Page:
In thinking and talking about change, I (and many others) have always focused on the positives — what change could bring about and enable. I and others spoke about the importance of educational risk-taking, even when those efforts were not a success. I and others made the case repeatedly that deciding to not change was an action in itself — namely choosing to stay put or in fact, fall behind.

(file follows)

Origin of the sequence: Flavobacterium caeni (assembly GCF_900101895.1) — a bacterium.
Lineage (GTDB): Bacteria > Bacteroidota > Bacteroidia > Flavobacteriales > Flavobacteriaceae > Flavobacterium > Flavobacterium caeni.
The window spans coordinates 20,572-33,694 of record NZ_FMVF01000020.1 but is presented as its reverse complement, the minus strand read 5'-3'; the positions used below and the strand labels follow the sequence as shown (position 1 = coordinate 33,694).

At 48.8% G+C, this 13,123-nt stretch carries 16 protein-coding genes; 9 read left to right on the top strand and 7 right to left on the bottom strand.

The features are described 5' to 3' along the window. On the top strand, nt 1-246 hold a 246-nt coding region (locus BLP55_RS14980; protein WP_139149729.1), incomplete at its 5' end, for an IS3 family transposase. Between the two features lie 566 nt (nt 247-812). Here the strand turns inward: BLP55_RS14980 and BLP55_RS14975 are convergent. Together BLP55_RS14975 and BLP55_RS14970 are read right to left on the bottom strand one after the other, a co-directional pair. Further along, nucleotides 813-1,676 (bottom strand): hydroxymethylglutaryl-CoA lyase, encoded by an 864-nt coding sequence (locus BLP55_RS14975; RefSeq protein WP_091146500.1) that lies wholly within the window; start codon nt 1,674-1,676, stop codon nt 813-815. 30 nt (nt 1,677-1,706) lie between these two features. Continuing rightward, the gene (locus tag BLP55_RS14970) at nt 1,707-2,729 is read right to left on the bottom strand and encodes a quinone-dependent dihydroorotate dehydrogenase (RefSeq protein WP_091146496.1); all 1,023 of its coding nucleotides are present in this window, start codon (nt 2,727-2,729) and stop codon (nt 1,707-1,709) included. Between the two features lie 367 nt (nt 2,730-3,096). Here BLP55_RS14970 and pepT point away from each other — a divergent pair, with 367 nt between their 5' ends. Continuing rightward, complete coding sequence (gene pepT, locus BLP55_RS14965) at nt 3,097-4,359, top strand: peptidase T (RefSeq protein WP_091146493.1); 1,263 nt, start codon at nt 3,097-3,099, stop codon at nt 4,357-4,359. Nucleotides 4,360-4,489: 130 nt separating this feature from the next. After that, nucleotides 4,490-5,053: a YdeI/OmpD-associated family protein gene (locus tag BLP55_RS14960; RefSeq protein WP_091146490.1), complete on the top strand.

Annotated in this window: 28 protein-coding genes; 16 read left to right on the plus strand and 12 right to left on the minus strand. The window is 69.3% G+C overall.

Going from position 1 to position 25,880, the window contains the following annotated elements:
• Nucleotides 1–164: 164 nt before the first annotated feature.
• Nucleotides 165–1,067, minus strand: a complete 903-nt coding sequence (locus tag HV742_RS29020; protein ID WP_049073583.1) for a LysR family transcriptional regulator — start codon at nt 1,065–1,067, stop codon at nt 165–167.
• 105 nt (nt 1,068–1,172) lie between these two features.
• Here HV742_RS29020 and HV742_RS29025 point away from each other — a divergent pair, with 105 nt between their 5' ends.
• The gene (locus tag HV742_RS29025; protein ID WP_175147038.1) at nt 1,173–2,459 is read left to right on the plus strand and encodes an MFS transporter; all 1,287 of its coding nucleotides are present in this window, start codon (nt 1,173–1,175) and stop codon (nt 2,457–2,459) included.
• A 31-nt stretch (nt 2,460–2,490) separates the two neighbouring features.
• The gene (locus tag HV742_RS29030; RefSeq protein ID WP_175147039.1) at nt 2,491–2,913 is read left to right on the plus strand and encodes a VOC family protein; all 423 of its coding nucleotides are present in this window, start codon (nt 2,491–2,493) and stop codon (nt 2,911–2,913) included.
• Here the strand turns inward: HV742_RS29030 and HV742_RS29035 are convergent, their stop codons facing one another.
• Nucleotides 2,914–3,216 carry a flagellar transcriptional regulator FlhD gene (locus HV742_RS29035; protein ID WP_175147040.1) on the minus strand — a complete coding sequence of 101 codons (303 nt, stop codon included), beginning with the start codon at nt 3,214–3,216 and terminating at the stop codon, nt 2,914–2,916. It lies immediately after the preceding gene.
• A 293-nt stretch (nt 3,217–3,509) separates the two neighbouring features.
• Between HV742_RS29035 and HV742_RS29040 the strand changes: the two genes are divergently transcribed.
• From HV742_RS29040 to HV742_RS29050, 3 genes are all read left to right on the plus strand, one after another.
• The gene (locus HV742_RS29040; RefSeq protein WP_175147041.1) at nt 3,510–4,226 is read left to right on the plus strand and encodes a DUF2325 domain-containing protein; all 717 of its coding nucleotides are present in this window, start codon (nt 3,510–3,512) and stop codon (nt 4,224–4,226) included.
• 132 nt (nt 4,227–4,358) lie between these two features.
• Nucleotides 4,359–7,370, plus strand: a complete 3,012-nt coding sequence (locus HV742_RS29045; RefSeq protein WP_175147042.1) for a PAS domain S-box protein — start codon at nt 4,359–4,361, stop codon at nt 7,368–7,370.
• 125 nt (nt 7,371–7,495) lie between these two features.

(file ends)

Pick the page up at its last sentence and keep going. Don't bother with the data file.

What the quoted statement suggests that this focus on the positives of change is flawed; instead of encouraging change for its own sake and the sake of the institutions served by change, we need to focus on the trade-offs. If change is actually about loss, we need to address loss and how to make loss more acceptable.
As psychiatrists and psychologists know, loss and separation (including death) are among the most difficult emotional issues for individuals to handle.
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